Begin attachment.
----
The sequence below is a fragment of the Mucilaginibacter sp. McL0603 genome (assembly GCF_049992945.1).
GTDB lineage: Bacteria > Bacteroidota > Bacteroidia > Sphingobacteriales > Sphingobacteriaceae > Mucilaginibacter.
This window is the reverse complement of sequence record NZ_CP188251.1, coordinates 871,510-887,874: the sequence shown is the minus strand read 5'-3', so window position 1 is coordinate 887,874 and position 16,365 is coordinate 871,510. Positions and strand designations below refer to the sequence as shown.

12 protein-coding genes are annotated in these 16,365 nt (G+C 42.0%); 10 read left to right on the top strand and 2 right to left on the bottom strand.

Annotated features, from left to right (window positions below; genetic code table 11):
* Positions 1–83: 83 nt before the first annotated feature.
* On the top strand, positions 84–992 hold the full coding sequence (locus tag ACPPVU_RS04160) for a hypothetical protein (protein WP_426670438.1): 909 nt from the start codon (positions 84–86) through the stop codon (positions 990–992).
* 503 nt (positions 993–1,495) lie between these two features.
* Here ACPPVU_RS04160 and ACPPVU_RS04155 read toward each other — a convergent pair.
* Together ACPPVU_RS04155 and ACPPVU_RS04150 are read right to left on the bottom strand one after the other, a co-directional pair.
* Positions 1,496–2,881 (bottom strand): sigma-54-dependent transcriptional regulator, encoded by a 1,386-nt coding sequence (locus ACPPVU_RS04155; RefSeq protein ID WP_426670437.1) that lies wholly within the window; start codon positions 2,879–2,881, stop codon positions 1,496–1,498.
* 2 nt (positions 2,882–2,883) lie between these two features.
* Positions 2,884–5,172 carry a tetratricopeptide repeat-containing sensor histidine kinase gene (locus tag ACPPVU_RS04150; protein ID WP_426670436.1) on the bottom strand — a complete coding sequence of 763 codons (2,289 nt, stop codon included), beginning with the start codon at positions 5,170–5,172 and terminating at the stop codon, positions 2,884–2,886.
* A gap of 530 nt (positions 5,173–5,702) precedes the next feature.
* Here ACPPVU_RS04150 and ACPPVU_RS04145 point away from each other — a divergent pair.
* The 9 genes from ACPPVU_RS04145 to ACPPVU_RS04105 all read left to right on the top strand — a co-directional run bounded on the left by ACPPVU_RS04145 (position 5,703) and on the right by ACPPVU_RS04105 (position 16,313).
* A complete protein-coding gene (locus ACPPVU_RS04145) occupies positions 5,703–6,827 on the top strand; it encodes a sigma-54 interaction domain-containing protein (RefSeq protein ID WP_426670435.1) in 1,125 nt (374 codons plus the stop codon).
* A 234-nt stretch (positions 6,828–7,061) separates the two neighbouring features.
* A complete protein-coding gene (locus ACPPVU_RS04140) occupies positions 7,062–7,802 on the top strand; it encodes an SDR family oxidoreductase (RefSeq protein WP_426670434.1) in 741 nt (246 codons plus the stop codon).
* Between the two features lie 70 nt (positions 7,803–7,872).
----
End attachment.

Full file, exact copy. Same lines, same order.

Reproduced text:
The sequence below is a fragment of the Mucilaginibacter sp. McL0603 genome (assembly GCF_049992945.1).
GTDB lineage: Bacteria > Bacteroidota > Bacteroidia > Sphingobacteriales > Sphingobacteriaceae > Mucilaginibacter.
This window is the reverse complement of sequence record NZ_CP188251.1, coordinates 871,510-887,874: the sequence shown is the minus strand read 5'-3', so window position 1 is coordinate 887,874 and position 16,365 is coordinate 871,510. Positions and strand designations below refer to the sequence as shown.

12 protein-coding genes are annotated in these 16,365 nt (G+C 42.0%); 10 read left to right on the top strand and 2 right to left on the bottom strand.

Annotated features, from left to right (window positions below; genetic code table 11):
* Positions 1–83: 83 nt before the first annotated feature.
* On the top strand, positions 84–992 hold the full coding sequence (locus tag ACPPVU_RS04160) for a hypothetical protein (protein WP_426670438.1): 909 nt from the start codon (positions 84–86) through the stop codon (positions 990–992).
* 503 nt (positions 993–1,495) lie between these two features.
* Here ACPPVU_RS04160 and ACPPVU_RS04155 read toward each other — a convergent pair.
* Together ACPPVU_RS04155 and ACPPVU_RS04150 are read right to left on the bottom strand one after the other, a co-directional pair.
* Positions 1,496–2,881 (bottom strand): sigma-54-dependent transcriptional regulator, encoded by a 1,386-nt coding sequence (locus ACPPVU_RS04155; RefSeq protein ID WP_426670437.1) that lies wholly within the window; start codon positions 2,879–2,881, stop codon positions 1,496–1,498.
* 2 nt (positions 2,882–2,883) lie between these two features.
* Positions 2,884–5,172 carry a tetratricopeptide repeat-containing sensor histidine kinase gene (locus tag ACPPVU_RS04150; protein ID WP_426670436.1) on the bottom strand — a complete coding sequence of 763 codons (2,289 nt, stop codon included), beginning with the start codon at positions 5,170–5,172 and terminating at the stop codon, positions 2,884–2,886.
* A gap of 530 nt (positions 5,173–5,702) precedes the next feature.
* Here ACPPVU_RS04150 and ACPPVU_RS04145 point away from each other — a divergent pair.
* The 9 genes from ACPPVU_RS04145 to ACPPVU_RS04105 all read left to right on the top strand — a co-directional run bounded on the left by ACPPVU_RS04145 (position 5,703) and on the right by ACPPVU_RS04105 (position 16,313).
* A complete protein-coding gene (locus ACPPVU_RS04145) occupies positions 5,703–6,827 on the top strand; it encodes a sigma-54 interaction domain-containing protein (RefSeq protein ID WP_426670435.1) in 1,125 nt (374 codons plus the stop codon).
* A 234-nt stretch (positions 6,828–7,061) separates the two neighbouring features.
* A complete protein-coding gene (locus ACPPVU_RS04140) occupies positions 7,062–7,802 on the top strand; it encodes an SDR family oxidoreductase (RefSeq protein WP_426670434.1) in 741 nt (246 codons plus the stop codon).
* Between the two features lie 70 nt (positions 7,803–7,872).